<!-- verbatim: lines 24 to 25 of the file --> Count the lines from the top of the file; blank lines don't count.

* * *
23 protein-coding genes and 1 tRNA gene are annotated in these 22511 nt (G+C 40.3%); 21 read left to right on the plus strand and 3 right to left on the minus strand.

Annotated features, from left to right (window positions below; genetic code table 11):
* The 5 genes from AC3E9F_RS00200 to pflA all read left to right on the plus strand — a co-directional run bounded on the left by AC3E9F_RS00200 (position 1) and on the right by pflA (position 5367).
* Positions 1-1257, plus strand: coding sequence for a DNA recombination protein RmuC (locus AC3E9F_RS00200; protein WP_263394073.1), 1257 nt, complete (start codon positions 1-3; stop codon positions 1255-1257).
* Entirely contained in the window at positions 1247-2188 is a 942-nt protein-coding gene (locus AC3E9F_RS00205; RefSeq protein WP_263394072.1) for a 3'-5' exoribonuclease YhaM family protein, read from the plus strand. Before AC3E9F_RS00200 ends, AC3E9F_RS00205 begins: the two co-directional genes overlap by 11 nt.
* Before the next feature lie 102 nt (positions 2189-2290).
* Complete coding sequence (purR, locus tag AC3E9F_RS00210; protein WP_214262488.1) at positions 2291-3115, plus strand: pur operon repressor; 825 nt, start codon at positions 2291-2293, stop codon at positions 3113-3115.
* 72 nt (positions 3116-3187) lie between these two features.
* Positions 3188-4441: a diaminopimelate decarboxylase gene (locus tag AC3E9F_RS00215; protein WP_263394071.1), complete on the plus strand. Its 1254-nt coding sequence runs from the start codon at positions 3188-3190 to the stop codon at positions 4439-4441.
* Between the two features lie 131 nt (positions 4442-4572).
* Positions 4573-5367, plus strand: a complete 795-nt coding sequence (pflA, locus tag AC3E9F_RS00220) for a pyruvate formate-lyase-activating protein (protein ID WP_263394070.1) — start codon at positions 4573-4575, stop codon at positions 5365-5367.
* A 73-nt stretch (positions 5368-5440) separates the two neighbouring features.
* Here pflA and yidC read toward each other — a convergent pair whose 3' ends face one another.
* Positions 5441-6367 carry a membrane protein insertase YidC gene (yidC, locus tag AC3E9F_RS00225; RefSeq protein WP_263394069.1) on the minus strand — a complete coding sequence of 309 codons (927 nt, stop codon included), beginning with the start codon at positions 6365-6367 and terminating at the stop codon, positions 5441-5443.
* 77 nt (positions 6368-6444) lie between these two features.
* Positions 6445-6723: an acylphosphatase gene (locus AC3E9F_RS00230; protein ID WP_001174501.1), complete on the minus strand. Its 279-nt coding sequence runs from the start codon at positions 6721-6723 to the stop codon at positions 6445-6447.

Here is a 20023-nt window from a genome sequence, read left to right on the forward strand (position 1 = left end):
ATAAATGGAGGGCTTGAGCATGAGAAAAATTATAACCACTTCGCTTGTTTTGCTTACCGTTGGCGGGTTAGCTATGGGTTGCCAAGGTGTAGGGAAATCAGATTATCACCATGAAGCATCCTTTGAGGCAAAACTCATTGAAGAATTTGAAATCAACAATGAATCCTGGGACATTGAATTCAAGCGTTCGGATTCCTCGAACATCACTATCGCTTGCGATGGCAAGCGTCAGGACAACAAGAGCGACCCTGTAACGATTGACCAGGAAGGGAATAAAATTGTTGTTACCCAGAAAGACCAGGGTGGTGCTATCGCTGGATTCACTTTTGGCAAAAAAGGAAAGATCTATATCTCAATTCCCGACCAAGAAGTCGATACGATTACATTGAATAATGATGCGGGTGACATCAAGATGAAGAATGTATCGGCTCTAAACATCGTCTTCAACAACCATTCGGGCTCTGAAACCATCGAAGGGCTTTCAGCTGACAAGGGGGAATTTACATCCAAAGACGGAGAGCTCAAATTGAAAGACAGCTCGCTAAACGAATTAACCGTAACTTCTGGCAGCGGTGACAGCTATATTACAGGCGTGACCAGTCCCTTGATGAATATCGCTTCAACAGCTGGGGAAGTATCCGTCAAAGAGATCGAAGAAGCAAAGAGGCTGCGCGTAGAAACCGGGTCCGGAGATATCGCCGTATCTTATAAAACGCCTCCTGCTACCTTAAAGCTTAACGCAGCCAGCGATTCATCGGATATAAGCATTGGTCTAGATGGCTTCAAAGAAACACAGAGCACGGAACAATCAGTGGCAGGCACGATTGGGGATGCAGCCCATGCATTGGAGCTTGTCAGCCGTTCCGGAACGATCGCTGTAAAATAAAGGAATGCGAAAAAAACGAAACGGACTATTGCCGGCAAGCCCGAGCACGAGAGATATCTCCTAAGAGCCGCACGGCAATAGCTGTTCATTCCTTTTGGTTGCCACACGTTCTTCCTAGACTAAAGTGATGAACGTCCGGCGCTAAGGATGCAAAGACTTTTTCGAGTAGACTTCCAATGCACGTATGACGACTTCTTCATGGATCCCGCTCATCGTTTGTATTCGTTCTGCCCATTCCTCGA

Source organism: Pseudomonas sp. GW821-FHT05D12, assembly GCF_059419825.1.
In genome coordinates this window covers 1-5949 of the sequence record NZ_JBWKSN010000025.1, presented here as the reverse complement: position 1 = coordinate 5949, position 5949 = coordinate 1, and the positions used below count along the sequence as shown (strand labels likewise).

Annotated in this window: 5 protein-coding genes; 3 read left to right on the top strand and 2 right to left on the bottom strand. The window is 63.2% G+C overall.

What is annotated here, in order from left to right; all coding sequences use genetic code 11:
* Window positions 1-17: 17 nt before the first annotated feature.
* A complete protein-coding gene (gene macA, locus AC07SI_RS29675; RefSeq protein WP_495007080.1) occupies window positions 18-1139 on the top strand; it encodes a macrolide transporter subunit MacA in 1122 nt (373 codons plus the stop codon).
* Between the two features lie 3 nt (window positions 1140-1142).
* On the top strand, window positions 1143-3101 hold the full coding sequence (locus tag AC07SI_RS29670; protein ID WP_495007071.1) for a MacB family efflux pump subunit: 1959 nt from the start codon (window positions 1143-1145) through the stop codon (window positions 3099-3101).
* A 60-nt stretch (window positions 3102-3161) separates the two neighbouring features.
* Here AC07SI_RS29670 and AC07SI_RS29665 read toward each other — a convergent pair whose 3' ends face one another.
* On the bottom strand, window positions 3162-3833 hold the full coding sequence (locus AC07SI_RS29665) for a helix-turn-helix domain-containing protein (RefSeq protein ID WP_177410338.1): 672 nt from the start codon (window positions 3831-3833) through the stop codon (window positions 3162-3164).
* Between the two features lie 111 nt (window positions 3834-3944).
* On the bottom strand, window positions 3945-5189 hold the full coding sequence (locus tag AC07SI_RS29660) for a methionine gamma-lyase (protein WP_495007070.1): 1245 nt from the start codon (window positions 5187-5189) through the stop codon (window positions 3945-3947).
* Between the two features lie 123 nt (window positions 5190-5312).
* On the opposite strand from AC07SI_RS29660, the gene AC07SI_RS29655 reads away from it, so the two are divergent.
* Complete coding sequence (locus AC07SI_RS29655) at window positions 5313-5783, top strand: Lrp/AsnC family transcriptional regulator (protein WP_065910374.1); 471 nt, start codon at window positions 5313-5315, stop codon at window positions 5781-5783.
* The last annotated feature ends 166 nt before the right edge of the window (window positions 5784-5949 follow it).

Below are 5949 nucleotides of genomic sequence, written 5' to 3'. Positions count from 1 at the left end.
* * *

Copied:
* A complete protein-coding gene (gene macA, locus AC07SI_RS29675; RefSeq protein WP_495007080.1) occupies window positions 18-1139 on the top strand; it encodes a macrolide transporter subunit MacA in 1122 nt (373 codons plus the stop codon).
* Between the two features lie 3 nt (window positions 1140-1142).